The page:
For over a week, people have taken to the streets in Iran to protest the murder of Jina Amini, a Kurdish woman killed by Iran’s ‘morality police.’ Demonstrations began in Amini’s hometown and have since spread across the country.
The Iranian state has responded with violence, killing dozens of protestors, injuring hundreds more, and arresting countless civilians.
Internet access in the country is now severely limited or shut off entirely, limiting the flow of information to the outside world. At least 18 journalists reporting on the events have been jailed.
To better understand Kurdish perspectives on the protest movement, KPI spoke with a Kurdish human rights activist who is currently on the ground in Iran. For security purposes, the identity of this activist will be kept anonymous. The interview has been condensed and edited for clarity.
Kurdish Peace Institute: Can you briefly outline the general situation for Kurds in Iran today?
Anonymous: The Kurds in Iran have been dealing with deep-rooted racism and discrimination since the 1920s. Their language, their identity, and their basic human rights have been denied by the Iranian state under both the Shah and the Islamic Republic.
East Kurdistan (Rojhelat in Kurdish) has been securitized—or perhaps it is better to say kept under de facto martial law—since the 1980s. Over 1,800 military bases and outposts have been built from Maku to Kermanshah and Ilam, which means Kurds are under constant regime surveillance.
The regime also has put sanctions on East Kurdistan since the 1980s. The region suffers from two kinds of sanctions: the ones the regime has enforced on us internally and the ones that the United States and the international community have enforced on Iran.
Kurdish provinces receive the least investment and have highest percentage of poverty and unemployment because of this economic exploitation. This has resulted in a phenomenon called “kolbari” [unofficial cross-border trade]. Today there are over 70,000 kolbars in East Kurdistan. The regime considers them to be smugglers. Each year hundreds of them are killed and injured by direct shootings from the Iranian border guards.
Kurdish women suffer more than others under the current regime. They face extreme discrimination: first because they are Kurdish, second because they are women, and third because they are non-Persian and non-Shia Muslims.
Kurds and women face violence and structural oppression in Iran, and the murder of Jina Amini is not the first tragedy of its kind. Why do you think this case has sparked such widespread outrage at this particular moment?
During the past few years, many similar cases of Kurdish women subjected to violence by regime agents have been reported. For example, on May 3, 2015, a Kurdish woman named Farinaz Khusrawani was killed by an Iranian agent at Hotel Tara in Mahabad.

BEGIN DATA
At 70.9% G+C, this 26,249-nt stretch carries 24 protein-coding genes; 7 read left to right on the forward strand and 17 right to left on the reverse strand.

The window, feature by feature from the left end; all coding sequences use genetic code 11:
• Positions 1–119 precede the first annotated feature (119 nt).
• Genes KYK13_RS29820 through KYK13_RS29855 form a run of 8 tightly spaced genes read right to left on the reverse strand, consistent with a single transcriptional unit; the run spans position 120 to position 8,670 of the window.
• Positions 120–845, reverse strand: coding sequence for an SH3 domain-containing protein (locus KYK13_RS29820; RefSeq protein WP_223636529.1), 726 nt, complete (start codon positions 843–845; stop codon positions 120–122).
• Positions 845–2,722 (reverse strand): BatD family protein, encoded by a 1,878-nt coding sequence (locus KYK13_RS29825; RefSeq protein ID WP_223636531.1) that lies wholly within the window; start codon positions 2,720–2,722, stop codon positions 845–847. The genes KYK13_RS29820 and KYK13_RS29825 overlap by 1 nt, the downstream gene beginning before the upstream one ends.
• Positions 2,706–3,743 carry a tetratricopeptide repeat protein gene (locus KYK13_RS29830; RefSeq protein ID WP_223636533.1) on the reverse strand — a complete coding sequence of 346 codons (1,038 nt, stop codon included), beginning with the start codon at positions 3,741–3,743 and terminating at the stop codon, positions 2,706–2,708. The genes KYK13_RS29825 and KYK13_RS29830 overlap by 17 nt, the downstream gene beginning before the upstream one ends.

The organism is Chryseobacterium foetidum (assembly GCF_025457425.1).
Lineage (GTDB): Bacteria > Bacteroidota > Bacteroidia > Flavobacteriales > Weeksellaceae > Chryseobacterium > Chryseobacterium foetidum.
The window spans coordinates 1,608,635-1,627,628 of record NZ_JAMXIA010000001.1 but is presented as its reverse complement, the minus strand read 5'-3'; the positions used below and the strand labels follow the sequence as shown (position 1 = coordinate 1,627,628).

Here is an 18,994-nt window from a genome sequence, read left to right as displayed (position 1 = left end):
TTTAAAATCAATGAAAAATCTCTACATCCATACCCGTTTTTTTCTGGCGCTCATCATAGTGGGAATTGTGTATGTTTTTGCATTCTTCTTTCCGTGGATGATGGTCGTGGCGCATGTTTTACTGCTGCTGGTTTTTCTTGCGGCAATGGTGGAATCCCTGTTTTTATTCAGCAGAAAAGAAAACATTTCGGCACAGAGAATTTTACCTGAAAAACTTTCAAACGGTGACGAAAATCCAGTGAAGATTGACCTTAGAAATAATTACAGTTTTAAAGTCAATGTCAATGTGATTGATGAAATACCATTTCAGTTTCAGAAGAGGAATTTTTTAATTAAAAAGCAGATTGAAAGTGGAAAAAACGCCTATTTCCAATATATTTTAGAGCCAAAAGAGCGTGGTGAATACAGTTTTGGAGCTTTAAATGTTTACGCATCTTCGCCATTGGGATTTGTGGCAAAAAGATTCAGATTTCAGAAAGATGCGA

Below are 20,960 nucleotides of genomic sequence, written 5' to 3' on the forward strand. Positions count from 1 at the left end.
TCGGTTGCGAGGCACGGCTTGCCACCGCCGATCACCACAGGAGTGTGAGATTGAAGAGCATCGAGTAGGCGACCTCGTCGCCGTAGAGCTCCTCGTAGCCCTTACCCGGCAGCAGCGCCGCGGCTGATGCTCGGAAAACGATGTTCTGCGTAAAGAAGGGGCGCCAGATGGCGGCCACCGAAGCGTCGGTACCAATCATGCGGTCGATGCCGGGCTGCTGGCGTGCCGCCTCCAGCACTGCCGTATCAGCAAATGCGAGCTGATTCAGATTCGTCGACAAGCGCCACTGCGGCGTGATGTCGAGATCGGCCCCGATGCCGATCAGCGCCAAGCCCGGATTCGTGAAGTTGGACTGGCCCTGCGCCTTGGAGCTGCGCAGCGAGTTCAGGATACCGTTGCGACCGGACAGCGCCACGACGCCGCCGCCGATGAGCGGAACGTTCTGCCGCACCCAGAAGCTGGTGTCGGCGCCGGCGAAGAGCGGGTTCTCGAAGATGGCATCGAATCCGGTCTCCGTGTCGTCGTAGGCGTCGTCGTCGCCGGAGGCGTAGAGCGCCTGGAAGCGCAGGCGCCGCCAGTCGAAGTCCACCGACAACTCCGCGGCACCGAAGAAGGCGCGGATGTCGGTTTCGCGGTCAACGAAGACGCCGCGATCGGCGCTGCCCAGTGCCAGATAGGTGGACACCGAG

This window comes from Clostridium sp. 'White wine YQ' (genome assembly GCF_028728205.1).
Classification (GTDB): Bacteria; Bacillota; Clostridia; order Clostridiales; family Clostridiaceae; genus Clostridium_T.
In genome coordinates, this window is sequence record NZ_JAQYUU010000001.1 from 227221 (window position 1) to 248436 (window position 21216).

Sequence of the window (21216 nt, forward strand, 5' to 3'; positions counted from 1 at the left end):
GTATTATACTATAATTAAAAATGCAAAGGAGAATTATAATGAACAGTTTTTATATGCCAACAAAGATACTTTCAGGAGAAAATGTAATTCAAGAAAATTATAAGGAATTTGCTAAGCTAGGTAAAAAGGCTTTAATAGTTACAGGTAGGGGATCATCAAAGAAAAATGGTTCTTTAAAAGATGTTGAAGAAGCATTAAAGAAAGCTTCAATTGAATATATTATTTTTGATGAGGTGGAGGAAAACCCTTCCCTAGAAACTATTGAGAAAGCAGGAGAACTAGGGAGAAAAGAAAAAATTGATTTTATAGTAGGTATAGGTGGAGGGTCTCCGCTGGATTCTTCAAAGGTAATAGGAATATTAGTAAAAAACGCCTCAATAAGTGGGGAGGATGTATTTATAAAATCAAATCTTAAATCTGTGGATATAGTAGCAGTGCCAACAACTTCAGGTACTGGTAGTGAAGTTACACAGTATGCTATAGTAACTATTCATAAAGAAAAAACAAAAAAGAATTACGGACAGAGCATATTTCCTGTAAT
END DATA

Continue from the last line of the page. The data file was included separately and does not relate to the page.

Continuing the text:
At that time, protests occurred in Mahabad and several other Kurdish cities—but nothing happened in Iranian cities.
The main reasons that today all Iranians are paying attention to Zhina’s murder are as follows.
First, she was killed in Tehran, the capital, by the ‘morality police,’ an institution Iranians of all ethnicities really despise.
Second, she was targeted because of the regime’s enforcement of mandatory hijab laws. Since fighting enforced hijab has been the biggest form of resistance against the regime for Iranians, her case gained a great deal of attention. I can say this happened because opposition to mandatory hijab is a grievance that Kurds and other Iranians share. In contrast, history shows that most Iranians usually stay silent about instances of state violence in Kurdistan, such as the killing of kolbars.
Third, Jina’s case received more attention because, for the first time, Iranian activists showed solidarity with a Kurdish woman and spoke about her death on social media. However, we should not forget that some Iranian activists have refused to mention that Jina was Kurdish and have instead insisted that she was only “Iranian”. Many Kurds have criticized this approach. They argue that these activists are using Zhina’s murder for their own political goals and agendas and that they are displaying racism by refusing to acknowledge Jina’s Kurdish identity.
Who is participating in these protests? What are the main demands of protestors? What kind of changes do they want to see?
Based on my observations, the majority of the protesters are young people. Both men and women are participating in the protests. In most protests, women lead the people and chant slogans.
Also, based on information provided by human rights organizations such as Hengaw, Kurdpa, Kolbar News, and Kurdistan Human Network, women make up almost one-third of the wounded protesters who have been shot by Iranian military forces. This means the regime forces are directly targeting women too.
According to the slogans, the people’s biggest demand is the total abolition of the Islamic Republic of Iran. Their slogans are usually directed to Ali Khamenei, the Iranian Supreme Leader.
At the same time, the main slogan and the symbol of the protests has become “jin, jiyan, azadi” [“woman, life, freedom” in Kurdish]. This Kurdish chant is used not only in Kurdistan but in other Iranian cities. This highlights how protestors in East Kurdistan and Iran are all demanding equal rights for women.
Kurds also use nationalist Kurdish slogans, which means they are asking for recognition of their basic rights as a people.